13 Multicomponent Solutions, Interaction Coefficients Related pages of the textbook and other sources
14 Surface Tension, Effect of Curvature and Particle Size on Thermodynamic Properties, Equilibrium Conditions for Pressures, Solubilities of Small Particle Size Phases Related pages of the textbook and other sources
15 Overall review -
16 Final exam -

Sources

Course Book 1. C.H.P. Lupis, “Chemical Thermodynamics of Materials” Elsevier, 1983.
Other Sources 2. 1. D.R. Gaskell, “Introduction to the Thermodynamics of Materials”, Taylor and Francis, 1995.
3. 2. D.V. Ragone, “Thermodynamics of Materials”, Volumes I and II, John Wiley, 1995.
4. 3. R.T. De Hoff, “Thermodynamics in Materials Science”, Mc Graw Hill 1993.

Evaluation System

Requirements Number Percentage of Grade
Attendance/Participation - -
Laboratory - -
Application - -
Field Work - -
Special Course Internship - -
Quizzes/Studio Critics - -
Homework Assignments 5 10
Presentation - -
Project - -
Report - -
Seminar - -
Midterms Exams/Midterms Jury 2 50
Final Exam/Final Jury 1 40
Toplam 8 100
Percentage of Semester Work 60
Percentage of Final Work 40
Total 100

Course Category

Core Courses
Major Area Courses X
Supportive Courses
Media and Managment Skills Courses
Transferable Skill Courses

The Relation Between Course Learning Competencies and Program Qualifications

# Program Qualifications / Competencies Level of Contribution
1 2 3 4 5
1 Gains the ability to understand and apply knowledge in the fields of mathematics, science and basic sciences at the level of expertise.
2 Gains the ability to access wide and deep knowledge in the field of Engineering by doing scientific research with current techniques and methods, evaluate, interpret and implement the gained knowledge.
3 Being aware of the latest developments his/her field of study, defines problems, formulates and develops new and/or original ideas and methods in solutions.
4 Designs and applies theoretical, experimental, and model-based research, analyzes and interprets the results obtained at the level of expertise.
5 Gains the ability to use the applications, techniques, modern tools and equipment in his/her field of study at the level of expertise.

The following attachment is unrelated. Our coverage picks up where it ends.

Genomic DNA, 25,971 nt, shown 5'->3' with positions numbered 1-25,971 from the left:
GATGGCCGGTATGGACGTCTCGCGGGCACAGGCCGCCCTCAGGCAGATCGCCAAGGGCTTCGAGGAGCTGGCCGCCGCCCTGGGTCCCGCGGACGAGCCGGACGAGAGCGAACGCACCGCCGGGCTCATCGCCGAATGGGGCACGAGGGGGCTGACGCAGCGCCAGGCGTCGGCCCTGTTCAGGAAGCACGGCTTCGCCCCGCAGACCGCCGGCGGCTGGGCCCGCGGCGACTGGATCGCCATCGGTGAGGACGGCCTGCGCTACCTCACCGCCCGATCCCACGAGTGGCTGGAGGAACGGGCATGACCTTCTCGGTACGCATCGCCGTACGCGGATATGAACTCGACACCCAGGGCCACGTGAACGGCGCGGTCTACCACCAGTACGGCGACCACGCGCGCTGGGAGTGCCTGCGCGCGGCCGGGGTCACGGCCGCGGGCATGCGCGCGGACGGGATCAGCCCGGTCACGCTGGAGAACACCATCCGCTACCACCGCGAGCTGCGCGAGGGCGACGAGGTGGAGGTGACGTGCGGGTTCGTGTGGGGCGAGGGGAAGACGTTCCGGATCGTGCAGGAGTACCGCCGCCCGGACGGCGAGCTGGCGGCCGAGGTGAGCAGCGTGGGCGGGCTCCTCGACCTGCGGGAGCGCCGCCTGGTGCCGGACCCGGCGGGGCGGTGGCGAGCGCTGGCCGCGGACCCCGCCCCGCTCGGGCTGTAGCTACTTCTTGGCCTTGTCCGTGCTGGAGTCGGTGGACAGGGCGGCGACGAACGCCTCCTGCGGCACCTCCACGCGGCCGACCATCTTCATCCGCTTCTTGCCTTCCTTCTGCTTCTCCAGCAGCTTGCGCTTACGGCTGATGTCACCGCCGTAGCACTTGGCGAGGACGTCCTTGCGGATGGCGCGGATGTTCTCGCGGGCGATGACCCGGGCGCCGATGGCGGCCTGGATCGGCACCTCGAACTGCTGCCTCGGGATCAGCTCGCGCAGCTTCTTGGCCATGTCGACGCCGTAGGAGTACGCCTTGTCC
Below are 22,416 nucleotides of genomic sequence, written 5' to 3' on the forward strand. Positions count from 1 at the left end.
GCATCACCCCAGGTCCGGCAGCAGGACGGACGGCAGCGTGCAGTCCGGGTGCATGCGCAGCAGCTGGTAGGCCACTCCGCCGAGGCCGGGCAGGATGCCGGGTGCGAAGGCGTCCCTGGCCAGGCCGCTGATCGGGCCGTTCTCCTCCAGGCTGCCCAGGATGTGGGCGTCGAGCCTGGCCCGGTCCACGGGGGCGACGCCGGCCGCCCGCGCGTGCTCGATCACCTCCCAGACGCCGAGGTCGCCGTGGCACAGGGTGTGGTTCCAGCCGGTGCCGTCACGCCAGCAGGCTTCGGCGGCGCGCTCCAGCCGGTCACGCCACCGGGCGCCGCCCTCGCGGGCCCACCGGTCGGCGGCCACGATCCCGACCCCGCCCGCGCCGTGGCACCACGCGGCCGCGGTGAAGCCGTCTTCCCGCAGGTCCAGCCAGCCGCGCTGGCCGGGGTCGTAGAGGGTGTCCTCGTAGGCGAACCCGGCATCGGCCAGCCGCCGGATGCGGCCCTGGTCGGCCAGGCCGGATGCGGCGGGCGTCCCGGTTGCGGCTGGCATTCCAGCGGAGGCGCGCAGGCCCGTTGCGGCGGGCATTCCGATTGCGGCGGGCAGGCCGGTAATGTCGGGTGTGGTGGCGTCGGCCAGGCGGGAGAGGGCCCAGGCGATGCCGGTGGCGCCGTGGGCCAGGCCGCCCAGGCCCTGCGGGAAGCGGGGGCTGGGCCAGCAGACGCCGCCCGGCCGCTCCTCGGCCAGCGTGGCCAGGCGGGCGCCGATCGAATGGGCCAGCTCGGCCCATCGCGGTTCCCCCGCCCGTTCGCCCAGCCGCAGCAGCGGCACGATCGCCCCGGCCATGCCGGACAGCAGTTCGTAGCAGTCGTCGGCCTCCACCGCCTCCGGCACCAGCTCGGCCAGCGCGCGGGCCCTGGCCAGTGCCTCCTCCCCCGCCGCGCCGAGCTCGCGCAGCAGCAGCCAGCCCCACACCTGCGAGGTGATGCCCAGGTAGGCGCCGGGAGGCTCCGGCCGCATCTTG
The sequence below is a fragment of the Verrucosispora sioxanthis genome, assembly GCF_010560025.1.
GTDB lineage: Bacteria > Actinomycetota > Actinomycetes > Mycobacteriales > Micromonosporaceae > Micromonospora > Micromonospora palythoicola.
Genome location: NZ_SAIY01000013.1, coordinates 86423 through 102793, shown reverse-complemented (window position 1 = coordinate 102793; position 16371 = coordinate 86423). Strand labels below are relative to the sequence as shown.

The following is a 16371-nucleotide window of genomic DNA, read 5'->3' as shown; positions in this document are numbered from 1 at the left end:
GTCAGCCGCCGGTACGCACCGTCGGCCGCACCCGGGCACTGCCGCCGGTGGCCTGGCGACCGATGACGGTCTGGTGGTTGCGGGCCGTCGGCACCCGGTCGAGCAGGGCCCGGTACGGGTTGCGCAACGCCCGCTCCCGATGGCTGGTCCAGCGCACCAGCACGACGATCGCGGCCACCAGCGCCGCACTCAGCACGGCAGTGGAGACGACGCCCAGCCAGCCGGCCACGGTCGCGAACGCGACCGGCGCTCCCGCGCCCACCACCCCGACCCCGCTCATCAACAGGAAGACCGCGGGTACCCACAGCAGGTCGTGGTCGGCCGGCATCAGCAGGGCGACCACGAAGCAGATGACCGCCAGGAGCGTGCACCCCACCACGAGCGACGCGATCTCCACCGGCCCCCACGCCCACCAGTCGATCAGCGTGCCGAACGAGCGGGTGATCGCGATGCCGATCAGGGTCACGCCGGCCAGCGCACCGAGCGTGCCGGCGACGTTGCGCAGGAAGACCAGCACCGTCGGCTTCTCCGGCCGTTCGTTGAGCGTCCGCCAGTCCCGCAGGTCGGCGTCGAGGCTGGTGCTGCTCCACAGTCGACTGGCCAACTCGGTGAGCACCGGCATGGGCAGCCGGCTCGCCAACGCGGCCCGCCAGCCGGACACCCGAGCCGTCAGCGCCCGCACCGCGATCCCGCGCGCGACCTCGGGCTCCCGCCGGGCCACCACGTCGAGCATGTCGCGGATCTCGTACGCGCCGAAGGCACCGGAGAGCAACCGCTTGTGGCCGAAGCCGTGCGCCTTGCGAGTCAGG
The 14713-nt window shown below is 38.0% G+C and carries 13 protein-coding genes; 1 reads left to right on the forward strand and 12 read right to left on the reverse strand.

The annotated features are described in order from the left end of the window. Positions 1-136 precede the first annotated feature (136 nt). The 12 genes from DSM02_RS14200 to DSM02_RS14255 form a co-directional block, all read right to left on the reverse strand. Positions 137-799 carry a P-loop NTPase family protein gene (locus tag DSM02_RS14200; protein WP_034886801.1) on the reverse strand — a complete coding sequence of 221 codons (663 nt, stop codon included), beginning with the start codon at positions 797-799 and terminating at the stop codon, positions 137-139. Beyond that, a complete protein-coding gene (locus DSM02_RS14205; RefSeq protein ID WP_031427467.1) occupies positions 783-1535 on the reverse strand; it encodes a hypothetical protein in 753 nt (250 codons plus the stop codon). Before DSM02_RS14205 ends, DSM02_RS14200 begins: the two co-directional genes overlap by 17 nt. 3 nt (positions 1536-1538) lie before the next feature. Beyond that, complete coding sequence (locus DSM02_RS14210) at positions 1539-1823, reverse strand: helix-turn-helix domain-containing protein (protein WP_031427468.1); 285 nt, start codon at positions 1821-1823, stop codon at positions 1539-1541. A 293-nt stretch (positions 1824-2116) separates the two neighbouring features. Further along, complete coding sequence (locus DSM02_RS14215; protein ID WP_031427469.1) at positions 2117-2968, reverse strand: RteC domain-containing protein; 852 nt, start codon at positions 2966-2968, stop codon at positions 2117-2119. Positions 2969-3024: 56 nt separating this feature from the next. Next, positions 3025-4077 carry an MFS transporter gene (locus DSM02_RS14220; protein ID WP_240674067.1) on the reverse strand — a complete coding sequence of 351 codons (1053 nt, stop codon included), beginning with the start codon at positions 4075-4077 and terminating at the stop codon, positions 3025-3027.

6 Designs, executes and finalizes an original work process independently.
7 Can work in interdisciplinary and interdisciplinary teams, lead teams, use the information of different disciplines together and develop solution approaches.
8 Pays regard to scientific, social and ethical values in all professional activities and acquires responsibility consciousness at the level of expertise.
9 Contributes to the literature by communicating the processes and results of his/her academic studies in written form or orally in national and international academic environments, communicates effectively with communities and scientific staff working in the field of specialization.
10 Gains the skill of lifelong learning at the level of expertise.
11 Communicates verbally and in written form using a foreign language at least at the European Language Portfolio B2 General Level.
12 Recognizes the social, environmental, health, safety, legal aspects of engineering applications, as well as project management and business life practices, being aware of the limitations they place on engineering applications.

ECTS/Workload Table

Activities Number Duration (Hours) Total Workload
Course Hours (Including Exam Week: 16 x Total Hours) 16 3 48
Laboratory
Application
Special Course Internship
Field Work
Study Hours Out of Class 16 2 32
Presentation/Seminar Prepration
Project
Report
Homework Assignments 5 6 30
Quizzes/Studio Critics
Prepration of Midterm Exams/Midterm Jury 2 8 16
Prepration of Final Exams/Final Jury 1 10 10
Total Workload 136